The FTC’s settlement with Google: Part 2
According to the FTC’s recent settlement with Google, when people declined to sign up for Google Buzz, the company’s new social network, Google nonetheless enrolled them in certain features without their consent.
But what about people who clicked the link that said “Sweet! Check out Buzz”? The FTC’s complaint alleged that they, too, weren’t adequately informed that certain information that had been private — including the people they chatted with or emailed most often — would be shared publicly by default.
The setup process for Gmail users — and the tough-to-navigate controls for changing the default settings — raised concerns with the FTC. When users clicked to sign up, Google took them to a welcome screen that said “You’re set up to follow the people you email and chat with the most,” and listed the users’ followers and the people the user was set up to follow. However, there was no disclosure on that page that, by default, those names might later be posted on the user’s public profile.
Although it was technically possible for users to change the default settings, the complaint outlines why the FTC alleged the process was inadequate. For example, users had to click on a link with the not-very-attention-grabbing label of “Edit” even to find the controls. Furthermore, the default setting for items posted in Buzz was public — shared with all of a user’s followers. Users had to take the extra step of going to a drop-down menu and selecting “private” to post to a more limited group. In addition, Buzz automatically connected to other information users had made public through Google products like Picasa and Reader. So in many instances, the info was automatically broadcast in public buzzes that showed up on the user’s public Google profile.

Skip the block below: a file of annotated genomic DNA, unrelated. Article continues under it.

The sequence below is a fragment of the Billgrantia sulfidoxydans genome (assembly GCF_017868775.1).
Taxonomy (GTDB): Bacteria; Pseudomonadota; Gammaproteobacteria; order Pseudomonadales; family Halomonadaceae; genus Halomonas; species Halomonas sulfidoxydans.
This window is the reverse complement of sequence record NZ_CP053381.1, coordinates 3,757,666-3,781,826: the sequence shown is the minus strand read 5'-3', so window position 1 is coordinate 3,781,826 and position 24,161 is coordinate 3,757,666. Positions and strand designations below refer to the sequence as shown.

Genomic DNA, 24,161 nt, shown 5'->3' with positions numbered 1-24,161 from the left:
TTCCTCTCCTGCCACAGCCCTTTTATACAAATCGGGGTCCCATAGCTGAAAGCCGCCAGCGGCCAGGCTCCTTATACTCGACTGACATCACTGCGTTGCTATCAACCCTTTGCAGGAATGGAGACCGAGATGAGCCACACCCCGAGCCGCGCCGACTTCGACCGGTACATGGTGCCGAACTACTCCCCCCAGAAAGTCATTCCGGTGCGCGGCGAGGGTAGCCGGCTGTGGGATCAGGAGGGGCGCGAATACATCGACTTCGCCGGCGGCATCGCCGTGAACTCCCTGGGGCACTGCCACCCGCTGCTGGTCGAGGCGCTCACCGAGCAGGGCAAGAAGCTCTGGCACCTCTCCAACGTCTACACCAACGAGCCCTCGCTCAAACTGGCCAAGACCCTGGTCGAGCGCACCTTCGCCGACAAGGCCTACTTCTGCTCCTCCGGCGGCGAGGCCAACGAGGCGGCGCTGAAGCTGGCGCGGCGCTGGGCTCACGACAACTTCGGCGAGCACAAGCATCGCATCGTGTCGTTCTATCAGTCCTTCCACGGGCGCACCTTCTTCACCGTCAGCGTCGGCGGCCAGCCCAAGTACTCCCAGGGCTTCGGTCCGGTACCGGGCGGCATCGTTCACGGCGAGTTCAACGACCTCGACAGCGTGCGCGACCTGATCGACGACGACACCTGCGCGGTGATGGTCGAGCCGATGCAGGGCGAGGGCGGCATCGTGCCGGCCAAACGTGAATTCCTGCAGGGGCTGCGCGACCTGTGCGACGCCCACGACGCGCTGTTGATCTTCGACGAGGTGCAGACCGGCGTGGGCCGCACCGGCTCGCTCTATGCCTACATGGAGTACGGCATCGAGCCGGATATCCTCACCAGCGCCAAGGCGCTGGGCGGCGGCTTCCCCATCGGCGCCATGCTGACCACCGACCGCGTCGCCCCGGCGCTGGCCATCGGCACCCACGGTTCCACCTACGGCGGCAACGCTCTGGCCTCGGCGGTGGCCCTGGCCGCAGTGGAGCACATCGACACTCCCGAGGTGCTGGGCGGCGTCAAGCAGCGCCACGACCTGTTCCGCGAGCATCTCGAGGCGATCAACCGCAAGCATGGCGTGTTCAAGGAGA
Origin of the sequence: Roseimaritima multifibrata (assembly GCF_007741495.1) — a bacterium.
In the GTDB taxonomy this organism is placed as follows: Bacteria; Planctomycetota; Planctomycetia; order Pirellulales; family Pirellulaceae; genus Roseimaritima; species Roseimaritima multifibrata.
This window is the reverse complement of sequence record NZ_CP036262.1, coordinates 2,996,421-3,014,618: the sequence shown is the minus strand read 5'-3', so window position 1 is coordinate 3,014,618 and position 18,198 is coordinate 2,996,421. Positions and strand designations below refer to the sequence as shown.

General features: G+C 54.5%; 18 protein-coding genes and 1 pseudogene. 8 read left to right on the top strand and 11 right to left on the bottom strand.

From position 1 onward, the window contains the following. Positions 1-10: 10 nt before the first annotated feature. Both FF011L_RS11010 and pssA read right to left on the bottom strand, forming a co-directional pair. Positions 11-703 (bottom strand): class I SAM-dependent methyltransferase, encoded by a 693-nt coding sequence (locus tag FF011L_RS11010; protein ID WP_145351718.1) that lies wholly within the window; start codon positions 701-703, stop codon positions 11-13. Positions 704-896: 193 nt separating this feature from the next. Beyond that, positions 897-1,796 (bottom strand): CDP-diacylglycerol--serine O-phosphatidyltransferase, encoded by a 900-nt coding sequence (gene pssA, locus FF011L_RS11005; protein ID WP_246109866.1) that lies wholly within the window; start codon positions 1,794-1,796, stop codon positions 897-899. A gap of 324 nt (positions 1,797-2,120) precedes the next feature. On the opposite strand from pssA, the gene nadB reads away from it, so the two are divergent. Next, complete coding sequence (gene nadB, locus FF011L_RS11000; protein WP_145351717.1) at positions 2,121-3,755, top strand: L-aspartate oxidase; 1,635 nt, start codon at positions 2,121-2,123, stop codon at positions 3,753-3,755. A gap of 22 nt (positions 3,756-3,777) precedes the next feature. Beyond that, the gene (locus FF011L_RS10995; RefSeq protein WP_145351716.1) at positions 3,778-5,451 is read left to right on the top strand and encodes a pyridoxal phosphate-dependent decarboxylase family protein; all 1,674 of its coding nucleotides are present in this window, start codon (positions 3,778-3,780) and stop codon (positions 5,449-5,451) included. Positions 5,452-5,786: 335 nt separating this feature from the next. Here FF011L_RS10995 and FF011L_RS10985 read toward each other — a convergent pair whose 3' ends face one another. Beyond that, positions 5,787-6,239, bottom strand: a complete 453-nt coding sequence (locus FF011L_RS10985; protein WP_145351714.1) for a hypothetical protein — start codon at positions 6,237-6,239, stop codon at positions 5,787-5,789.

What practical effect did Google’s default choices have on users? In some cases, people had previously blocked certain email contacts from viewing other information about them, but those preferences weren’t carried over to Buzz. For example, even if a Gmail user blocked someone in Google Chat or Google Reader, that person wasn’t blocked in Buzz and could show up as a follower.
But the problems didn’t stop there. If users wanted to reply or direct a comment to an individual, Google suggested names from a user’s contact list. If the user selected a name or account from the “suggest” list that wasn’t associated with a Google profile, Buzz filled in the field with that person’s private email address — thereby revealing the address to all the user’s followers and allowing that email address to be accessed by search engines.
Just consider the practical implications. In response to the Google Buzz launch, users expressed anger at the possibility of having information shared with their email contacts — including, in some cases, abusive ex-spouses, people against whom the user had a protective order, clients of mental health professionals, and recruiters they had emailed about job leads — in a social networking context. They also complained about confusion over the Buzz privacy controls and what personal information would become public.
Next: More on the Google settlemement